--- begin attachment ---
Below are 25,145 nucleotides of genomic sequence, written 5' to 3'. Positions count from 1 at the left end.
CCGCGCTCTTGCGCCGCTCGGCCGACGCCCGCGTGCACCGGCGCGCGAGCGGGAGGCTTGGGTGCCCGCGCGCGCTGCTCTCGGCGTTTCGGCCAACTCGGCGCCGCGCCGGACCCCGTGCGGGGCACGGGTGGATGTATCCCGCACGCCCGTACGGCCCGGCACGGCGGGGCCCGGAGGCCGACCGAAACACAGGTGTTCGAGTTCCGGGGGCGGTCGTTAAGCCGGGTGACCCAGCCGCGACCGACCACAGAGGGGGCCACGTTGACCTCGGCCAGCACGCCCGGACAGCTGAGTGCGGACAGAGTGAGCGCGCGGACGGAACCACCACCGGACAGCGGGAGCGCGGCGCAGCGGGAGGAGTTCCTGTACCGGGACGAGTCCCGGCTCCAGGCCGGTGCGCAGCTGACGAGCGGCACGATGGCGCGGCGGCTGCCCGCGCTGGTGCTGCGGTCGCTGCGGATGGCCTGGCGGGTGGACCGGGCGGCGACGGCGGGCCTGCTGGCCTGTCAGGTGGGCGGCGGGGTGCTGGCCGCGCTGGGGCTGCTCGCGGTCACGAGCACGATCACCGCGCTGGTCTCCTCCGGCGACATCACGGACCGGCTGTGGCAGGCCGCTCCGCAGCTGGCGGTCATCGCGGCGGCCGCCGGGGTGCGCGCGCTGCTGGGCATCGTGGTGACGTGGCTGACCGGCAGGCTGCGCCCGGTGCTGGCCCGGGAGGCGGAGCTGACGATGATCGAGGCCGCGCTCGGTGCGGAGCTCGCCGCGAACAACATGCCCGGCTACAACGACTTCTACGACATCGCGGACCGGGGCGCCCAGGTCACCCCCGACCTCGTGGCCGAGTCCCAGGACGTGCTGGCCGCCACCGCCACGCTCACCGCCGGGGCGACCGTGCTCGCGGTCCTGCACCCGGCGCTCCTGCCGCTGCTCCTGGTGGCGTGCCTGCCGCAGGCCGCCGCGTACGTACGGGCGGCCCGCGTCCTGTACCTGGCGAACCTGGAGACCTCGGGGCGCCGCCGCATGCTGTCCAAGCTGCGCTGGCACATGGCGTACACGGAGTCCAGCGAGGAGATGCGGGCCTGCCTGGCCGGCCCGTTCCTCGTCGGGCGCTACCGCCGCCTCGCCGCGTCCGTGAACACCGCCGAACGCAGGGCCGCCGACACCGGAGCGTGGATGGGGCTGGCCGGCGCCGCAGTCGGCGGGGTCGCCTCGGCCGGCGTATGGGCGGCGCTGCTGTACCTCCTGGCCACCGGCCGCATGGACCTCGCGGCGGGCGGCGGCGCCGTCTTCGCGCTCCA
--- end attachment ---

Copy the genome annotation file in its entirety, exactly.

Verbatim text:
Below are 25,145 nucleotides of genomic sequence, written 5' to 3'. Positions count from 1 at the left end.
CCGCGCTCTTGCGCCGCTCGGCCGACGCCCGCGTGCACCGGCGCGCGAGCGGGAGGCTTGGGTGCCCGCGCGCGCTGCTCTCGGCGTTTCGGCCAACTCGGCGCCGCGCCGGACCCCGTGCGGGGCACGGGTGGATGTATCCCGCACGCCCGTACGGCCCGGCACGGCGGGGCCCGGAGGCCGACCGAAACACAGGTGTTCGAGTTCCGGGGGCGGTCGTTAAGCCGGGTGACCCAGCCGCGACCGACCACAGAGGGGGCCACGTTGACCTCGGCCAGCACGCCCGGACAGCTGAGTGCGGACAGAGTGAGCGCGCGGACGGAACCACCACCGGACAGCGGGAGCGCGGCGCAGCGGGAGGAGTTCCTGTACCGGGACGAGTCCCGGCTCCAGGCCGGTGCGCAGCTGACGAGCGGCACGATGGCGCGGCGGCTGCCCGCGCTGGTGCTGCGGTCGCTGCGGATGGCCTGGCGGGTGGACCGGGCGGCGACGGCGGGCCTGCTGGCCTGTCAGGTGGGCGGCGGGGTGCTGGCCGCGCTGGGGCTGCTCGCGGTCACGAGCACGATCACCGCGCTGGTCTCCTCCGGCGACATCACGGACCGGCTGTGGCAGGCCGCTCCGCAGCTGGCGGTCATCGCGGCGGCCGCCGGGGTGCGCGCGCTGCTGGGCATCGTGGTGACGTGGCTGACCGGCAGGCTGCGCCCGGTGCTGGCCCGGGAGGCGGAGCTGACGATGATCGAGGCCGCGCTCGGTGCGGAGCTCGCCGCGAACAACATGCCCGGCTACAACGACTTCTACGACATCGCGGACCGGGGCGCCCAGGTCACCCCCGACCTCGTGGCCGAGTCCCAGGACGTGCTGGCCGCCACCGCCACGCTCACCGCCGGGGCGACCGTGCTCGCGGTCCTGCACCCGGCGCTCCTGCCGCTGCTCCTGGTGGCGTGCCTGCCGCAGGCCGCCGCGTACGTACGGGCGGCCCGCGTCCTGTACCTGGCGAACCTGGAGACCTCGGGGCGCCGCCGCATGCTGTCCAAGCTGCGCTGGCACATGGCGTACACGGAGTCCAGCGAGGAGATGCGGGCCTGCCTGGCCGGCCCGTTCCTCGTCGGGCGCTACCGCCGCCTCGCCGCGTCCGTGAACACCGCCGAACGCAGGGCCGCCGACACCGGAGCGTGGATGGGGCTGGCCGGCGCCGCAGTCGGCGGGGTCGCCTCGGCCGGCGTATGGGCGGCGCTGCTGTACCTCCTGGCCACCGGCCGCATGGACCTCGCGGCGGGCGGCGGCGCCGTCTTCGCGCTCCA